Kitchener girl's YouTube channel gives glimpse into life as a visually impaired 10-year-old

Abby Walz, 10, of Kitchener is taking to YouTube to teach people who are visually impaired, like herself, all about helpful assistive devices and share other topics of interest.

Abby Walz, 10, makes videos about assistive devices and other topics of interest

Abby Walz featured in one of her YouTube videos on her channel, Through the Eyes of Abby. (Through the Eyes of Abby/YouTube)

Ten-year-old Abby Walz wants people to see the world through her eyes.

The Kitchener YouTube star is using the video-sharing platform to teach people who are visually impaired, like herself, all about helpful devices and share other topics of interest.

At the same time, her channel, called Through the Eyes of Abby, is raising awareness about the lack of accessible supports for the community.

"I want to help people and educate people," she said.

Walz started her channel a year ago and so far has received more than 1,000 views across her blog-style videos that feature her talking to the camera. Walz has shared tutorials on the Amazon Echo, BrailleNote Touch and other technological devices, a major interest of hers.

"For anyone struggling with braille, I have a braille video out there and for anyone struggling with tech, I have tons of tech videos. I have helpful videos that I hope, at least, help the visually impaired," she said.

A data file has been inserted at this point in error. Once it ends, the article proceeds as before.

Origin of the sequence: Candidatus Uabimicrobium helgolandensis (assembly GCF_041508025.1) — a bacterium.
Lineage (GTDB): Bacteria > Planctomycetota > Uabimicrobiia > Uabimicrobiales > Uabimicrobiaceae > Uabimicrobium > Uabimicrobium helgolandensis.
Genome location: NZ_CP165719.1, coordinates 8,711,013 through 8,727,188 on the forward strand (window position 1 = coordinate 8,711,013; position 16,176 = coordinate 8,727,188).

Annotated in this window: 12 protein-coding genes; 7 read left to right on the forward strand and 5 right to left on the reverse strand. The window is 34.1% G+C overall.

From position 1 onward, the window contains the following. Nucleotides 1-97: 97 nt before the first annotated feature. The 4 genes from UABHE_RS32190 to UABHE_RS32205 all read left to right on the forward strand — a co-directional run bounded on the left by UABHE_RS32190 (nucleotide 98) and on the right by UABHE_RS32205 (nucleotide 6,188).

"I think it can really help other people that aren't visually impaired because they can all learn how to use some tech," she added, noting the overall response has been positive — for the most part.

"I did get one thumbs down but I'm not going to let that get me down," she said.

Awareness and education

Abby's mom Lisa Bonnell said her daughter's videos provide a unique and important perspective that allows the general public to better understand how a person who is visually impaired navigates life.

"I definitely think there is inclusion education that needs to be done… the day in the life of a child that is visually impaired isn't as easy as you think and it's not usual. It's good to bring awareness. It's good to bring education," said Bonnell.

Bonnell said accessibility remains an issue for Walz and other people in the community. She said new technology is on its way, but hopes tech-based companies will prioritize the community and work faster to release assistive features.

In the meantime, Walz hopes her YouTube channel will continue to grow. She's also hoping to convince her mom to buy her a new iPhone.

Listen to the interview with Abby Walz and her mom, Lisa Bonnell, on CBC K-W's The Morning Edition


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